Actor Milla Jovovich and her husband, filmmaker Paul W.S Anderson say Salman Khan has more fans in Germany than them.(Rich Fury/Invision/AP)

A Bollywood A-lister’s stardom can leave even Hollywood celebrities behind. That’s exactly what filmmaker Paul WS Anderson and his wife, actor Milla Jovovich witnessed when they ran into Salman Khan in Germany in 2011.

“We were staying at the same hotel and I was shocked because there was this huge crowd of fans inside the hotel. First immediately I thought they were my fans and I walked out all ah… No one is paying attention to me at all and what’s going on,” says Milla who will soon be seen in the sixth instalment of the Resident Evil film franchise.

She adds, “Suddenly this guy (Salman Khan) walks by and everyone is like Oh My God!! I see all of this happen and ask myself ‘Jesus Christ who is this guy?’ And then we get to know he’s the biggest Indian Bollywood star and he’s a huge deal.”

The 41-year-old actor says she was quite embarrassed with the incident. “That incident was quite interesting yet humiliating. We were all prepared to sign autographs and no one was interested and it was funny. We would turn up, pull-up at the hotel and literally more than 100 fans gathered outside the hotel. When we pulled up and got out of the car, no one was interested in us and it was so funny,” she adds.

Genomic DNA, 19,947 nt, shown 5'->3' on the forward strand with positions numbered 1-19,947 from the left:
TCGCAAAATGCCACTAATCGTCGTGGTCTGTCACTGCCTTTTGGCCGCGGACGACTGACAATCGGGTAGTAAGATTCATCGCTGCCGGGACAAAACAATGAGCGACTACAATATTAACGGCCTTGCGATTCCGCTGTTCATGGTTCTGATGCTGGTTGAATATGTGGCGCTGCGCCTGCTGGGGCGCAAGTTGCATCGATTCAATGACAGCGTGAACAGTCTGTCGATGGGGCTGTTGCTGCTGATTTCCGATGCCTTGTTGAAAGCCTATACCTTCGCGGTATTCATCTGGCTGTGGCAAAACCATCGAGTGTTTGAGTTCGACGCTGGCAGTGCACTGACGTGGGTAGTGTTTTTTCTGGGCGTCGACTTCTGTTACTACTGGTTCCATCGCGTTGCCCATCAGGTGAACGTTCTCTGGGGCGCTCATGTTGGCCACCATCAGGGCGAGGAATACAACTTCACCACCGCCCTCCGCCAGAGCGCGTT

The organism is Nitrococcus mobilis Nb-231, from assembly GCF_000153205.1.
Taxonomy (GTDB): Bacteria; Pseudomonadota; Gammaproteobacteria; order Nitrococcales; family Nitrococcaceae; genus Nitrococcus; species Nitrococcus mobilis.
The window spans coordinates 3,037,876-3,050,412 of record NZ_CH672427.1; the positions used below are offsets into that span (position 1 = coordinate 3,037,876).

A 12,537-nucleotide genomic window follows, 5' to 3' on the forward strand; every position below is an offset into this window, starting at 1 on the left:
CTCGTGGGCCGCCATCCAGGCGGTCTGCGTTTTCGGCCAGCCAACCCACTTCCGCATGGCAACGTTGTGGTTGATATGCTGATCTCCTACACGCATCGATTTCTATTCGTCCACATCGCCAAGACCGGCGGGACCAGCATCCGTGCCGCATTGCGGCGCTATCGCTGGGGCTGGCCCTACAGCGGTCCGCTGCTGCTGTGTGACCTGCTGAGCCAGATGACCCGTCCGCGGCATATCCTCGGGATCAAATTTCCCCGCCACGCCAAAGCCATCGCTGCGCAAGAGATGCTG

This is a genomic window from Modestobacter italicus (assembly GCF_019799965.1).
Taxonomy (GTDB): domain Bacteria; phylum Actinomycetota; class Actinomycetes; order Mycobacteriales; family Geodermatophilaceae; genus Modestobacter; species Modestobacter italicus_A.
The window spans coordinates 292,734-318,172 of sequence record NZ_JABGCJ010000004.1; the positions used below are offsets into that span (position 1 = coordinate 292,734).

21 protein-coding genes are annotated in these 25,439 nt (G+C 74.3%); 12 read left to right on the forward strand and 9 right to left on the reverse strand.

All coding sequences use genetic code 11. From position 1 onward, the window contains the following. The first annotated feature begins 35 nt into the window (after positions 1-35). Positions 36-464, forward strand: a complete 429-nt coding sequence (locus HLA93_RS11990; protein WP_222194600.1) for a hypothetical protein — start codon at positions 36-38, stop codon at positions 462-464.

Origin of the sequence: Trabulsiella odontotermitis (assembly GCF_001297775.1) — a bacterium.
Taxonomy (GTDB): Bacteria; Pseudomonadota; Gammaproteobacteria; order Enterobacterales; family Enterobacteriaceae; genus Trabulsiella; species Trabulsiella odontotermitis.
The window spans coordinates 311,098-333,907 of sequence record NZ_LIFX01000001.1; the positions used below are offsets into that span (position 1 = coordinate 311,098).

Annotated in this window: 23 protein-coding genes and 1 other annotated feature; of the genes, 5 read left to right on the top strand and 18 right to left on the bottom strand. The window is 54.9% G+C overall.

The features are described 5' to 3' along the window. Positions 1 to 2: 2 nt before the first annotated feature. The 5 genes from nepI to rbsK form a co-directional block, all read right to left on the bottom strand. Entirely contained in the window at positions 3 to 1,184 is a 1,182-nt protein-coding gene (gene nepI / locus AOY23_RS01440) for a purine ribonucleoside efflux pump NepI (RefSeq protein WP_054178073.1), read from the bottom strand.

Her husband, Paul Anderson feels Indian films are big in other countries. “Bollywood movies aren’t considered harmful in anyway. They are not pushing any western values. So Indian stars are huge in Germany,” says Anderson.

Actor Salman Khan’s stardom in Germany floored actor Milla Jovovich and her husband, filmmaker Paul W.S Anderson. (PTI)
Actor Salman Khan’s stardom in Germany floored actor Milla Jovovich and her husband, filmmaker Paul W.S Anderson. (PTI)

Following the incident, Milla now wants to work with Salman and says, “I would love that. I don’t know about the singing and the dancing bit. Though I’d have to …it will be my next training.”

source: / Hindustan Times / Home> Bollywood / by Samarth Goyal, HT / January 26th, 2017

She vrooms past traditions to make a point


Roshni Misbah is pursuing an MA in Arabic & Culture Studies at Jamia. Photo Piyal Bhattacharjee
Roshni Misbah is pursuing an MA in Arabic & Culture Studies at Jamia. Photo Piyal Bhattacharjee

New Delhi :

She oozes attitude in her black leather jacket, jeans and high-heeled boots, her head covered in a hijab. But that is not why Roshni Misbah makes heads turn in Jamia Millia Islamia. What does is the way she moves — on a mean orange-red-and-black motorbike that leaves behind a trail of throaty retorts when she zooms by.